French customers can now see repairability scores and other related information for both the iPhone and MacBook products when browsing their product pages in the online store. This unexpected but welcome change is required by companies like Apple to conform with the country’s new anti-waste legislation that went into effect on January 1, 2021.


STORY HIGHLIGHTS:

  • Apple is complying with French law designed to reduce waste.
  • The repairability scores are listed out of 10.
  • Apple provides these scores for standard product configurations.
  • Build-to-order configurations currently lack repairability scores.

An image showing an iPhone 12 mini being torn apart

Complying with French law

The Verge passes a report by MacGeneration explaining the scores take into account features like how easily a device can be disassembled and the availability of repair manuals and spare parts. Le Monde says Samsung now offers an online repair guide for the Galaxy S21 Plus in France in an attempt to boost its repairability score vs. the previous model.

Apple doesn’t pull these scores out of thin air. Rather, the repairability index is calculated by following strict criteria and guidelines outlined in a French-language webpage on Apple’s website. The fine print states that the company is simply complying with French law that aims to reduce waste and promote the development of a circular economy.

As an example, the current iPhone 12 models are listed with a repairability score of six out of ten. By comparison, the previous-generation iPhone 11 models are listed with a repairability score of 4.5 out of 10. This means that the latest phones are easier to dismantle than the previous year’s models. In other words, a higher repairability score is good for both the consumer and the environment.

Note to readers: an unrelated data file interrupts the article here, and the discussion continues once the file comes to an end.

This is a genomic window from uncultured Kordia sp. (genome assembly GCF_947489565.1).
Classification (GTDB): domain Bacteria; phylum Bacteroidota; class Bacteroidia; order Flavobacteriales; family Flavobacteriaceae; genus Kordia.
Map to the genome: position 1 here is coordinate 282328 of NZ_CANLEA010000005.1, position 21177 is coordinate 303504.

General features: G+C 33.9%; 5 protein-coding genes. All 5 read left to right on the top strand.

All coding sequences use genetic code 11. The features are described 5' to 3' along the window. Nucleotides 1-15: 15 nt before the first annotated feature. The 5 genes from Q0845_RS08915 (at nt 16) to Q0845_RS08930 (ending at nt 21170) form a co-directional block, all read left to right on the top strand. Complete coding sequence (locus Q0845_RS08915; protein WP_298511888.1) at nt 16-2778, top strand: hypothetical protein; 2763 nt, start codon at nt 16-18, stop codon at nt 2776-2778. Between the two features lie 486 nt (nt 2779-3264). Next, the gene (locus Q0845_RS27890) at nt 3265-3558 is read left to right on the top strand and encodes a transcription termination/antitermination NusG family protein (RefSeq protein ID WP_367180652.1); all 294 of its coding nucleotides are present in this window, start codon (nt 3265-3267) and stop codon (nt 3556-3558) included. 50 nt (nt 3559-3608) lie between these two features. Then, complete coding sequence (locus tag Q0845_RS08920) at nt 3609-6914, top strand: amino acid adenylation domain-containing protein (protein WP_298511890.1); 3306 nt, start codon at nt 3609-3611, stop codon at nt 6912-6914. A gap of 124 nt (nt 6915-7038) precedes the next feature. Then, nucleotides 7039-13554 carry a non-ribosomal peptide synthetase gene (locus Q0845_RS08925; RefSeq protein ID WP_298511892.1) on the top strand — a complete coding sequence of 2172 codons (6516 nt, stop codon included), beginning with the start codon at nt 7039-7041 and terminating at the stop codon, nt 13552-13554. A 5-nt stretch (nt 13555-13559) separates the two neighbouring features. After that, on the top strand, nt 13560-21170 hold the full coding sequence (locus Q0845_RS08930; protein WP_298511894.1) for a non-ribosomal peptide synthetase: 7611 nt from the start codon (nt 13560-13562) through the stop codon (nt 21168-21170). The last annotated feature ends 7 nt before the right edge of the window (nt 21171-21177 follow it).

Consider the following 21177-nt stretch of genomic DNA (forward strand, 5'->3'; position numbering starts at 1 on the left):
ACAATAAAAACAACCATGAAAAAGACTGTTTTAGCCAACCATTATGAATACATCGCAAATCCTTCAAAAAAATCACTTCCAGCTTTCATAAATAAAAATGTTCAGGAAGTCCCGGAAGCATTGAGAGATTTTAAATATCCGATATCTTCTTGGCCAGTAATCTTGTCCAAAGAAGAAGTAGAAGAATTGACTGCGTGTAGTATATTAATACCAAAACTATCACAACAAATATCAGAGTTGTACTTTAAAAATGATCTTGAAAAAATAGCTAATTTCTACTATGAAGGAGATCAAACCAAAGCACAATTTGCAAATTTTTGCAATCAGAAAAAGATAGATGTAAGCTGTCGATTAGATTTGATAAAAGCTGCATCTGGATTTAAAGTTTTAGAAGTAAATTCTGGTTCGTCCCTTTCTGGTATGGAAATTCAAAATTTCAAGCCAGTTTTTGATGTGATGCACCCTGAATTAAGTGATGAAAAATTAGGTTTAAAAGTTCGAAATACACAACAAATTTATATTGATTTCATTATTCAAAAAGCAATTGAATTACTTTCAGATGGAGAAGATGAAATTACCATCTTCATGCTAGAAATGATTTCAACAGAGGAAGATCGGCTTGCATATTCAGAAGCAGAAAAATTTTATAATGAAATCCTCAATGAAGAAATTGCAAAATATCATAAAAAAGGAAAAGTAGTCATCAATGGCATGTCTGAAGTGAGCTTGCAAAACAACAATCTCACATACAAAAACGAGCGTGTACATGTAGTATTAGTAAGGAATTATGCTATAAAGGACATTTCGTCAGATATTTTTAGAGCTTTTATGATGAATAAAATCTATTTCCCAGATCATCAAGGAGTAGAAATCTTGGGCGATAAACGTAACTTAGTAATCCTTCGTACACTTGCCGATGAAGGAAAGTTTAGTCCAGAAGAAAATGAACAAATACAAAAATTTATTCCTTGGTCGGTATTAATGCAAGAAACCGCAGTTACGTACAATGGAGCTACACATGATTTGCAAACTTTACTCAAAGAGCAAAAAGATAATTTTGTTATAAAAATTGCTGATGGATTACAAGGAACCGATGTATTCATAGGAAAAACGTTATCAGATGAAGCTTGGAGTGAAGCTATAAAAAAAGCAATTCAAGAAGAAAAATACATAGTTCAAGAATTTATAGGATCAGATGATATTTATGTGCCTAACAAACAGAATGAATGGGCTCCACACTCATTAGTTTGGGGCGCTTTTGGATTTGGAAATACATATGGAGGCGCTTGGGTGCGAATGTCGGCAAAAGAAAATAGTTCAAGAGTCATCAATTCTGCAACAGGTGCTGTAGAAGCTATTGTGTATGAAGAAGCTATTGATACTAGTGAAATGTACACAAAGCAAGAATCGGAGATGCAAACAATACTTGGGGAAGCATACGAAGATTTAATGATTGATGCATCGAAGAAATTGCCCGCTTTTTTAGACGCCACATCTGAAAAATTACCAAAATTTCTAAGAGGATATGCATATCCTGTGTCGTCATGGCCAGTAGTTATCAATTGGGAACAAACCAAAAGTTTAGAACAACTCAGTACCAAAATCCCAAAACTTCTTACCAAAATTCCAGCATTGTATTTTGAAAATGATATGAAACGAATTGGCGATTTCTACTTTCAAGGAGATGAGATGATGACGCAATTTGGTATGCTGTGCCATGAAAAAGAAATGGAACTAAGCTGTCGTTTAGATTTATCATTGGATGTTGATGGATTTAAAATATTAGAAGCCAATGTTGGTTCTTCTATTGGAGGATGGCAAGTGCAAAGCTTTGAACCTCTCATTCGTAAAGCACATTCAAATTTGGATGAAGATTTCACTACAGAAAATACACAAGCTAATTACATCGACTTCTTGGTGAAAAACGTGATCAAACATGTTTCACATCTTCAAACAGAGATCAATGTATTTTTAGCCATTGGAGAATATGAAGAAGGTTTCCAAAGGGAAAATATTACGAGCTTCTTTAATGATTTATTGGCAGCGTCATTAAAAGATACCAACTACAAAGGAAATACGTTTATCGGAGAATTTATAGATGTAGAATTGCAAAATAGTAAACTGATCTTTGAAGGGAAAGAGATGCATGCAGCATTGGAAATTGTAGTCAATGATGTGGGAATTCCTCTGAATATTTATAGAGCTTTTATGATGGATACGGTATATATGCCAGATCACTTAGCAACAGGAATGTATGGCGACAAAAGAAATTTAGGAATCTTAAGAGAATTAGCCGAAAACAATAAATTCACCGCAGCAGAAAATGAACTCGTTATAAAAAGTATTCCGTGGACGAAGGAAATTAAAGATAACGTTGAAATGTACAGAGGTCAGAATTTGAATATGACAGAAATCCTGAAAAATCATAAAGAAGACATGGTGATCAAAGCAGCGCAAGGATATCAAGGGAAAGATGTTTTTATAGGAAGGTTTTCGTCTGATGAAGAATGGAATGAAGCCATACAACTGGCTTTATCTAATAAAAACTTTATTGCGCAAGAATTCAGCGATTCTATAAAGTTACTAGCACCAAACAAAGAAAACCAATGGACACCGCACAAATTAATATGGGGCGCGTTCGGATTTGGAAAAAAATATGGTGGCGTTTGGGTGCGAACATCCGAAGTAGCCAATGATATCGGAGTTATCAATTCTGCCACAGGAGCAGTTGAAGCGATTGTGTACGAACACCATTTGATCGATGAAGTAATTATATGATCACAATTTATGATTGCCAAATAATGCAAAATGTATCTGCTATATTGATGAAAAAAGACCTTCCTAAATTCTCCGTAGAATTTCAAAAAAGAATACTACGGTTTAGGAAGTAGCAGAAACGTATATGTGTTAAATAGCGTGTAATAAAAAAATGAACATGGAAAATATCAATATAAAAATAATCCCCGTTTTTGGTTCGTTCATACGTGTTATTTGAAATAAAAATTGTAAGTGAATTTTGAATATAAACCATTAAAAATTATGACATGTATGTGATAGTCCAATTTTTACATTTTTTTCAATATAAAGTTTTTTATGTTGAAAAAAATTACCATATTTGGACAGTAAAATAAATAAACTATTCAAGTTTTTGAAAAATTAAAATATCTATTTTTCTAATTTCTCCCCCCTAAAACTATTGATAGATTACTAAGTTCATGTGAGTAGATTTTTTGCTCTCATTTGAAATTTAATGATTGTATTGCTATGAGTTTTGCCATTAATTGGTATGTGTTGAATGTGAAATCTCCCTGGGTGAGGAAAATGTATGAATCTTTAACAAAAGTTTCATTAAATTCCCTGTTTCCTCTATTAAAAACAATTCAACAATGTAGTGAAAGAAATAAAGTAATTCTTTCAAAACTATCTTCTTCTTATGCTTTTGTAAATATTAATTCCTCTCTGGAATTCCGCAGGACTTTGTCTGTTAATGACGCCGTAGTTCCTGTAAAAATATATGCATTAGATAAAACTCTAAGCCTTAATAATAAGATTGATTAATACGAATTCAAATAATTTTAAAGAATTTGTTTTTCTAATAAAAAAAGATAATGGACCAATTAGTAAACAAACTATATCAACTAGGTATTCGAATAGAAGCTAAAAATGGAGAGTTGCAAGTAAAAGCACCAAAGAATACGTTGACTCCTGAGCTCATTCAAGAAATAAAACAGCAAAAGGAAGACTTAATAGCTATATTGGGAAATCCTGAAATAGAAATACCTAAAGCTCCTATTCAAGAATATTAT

Scores for MacBooks range from 5.6 to 7.

Fighting for the right to repair gadgets

Companies that produce and sell smartphones, laptops, televisions, washing machines and lawnmowers are required to comply with France’s anti-waste legislation until 2022 or begin facing fines. The EU last year voted in favor of right-to-repair rules, laying the groundwork for a fairer system in which companies would be required to provide information to consumers on the estimated lifetime and reparability of a product at the time of purchase.

While the repair-to-right rules are yet to be rolled out across the whole European Union, Apple may be softening its stance on repair laws across nearly two dozen US states—internal document has revealed that Apple is now providing more repair companies the components and diagnostic software.

Image credit: iPhone 12 mini teardown via iFixit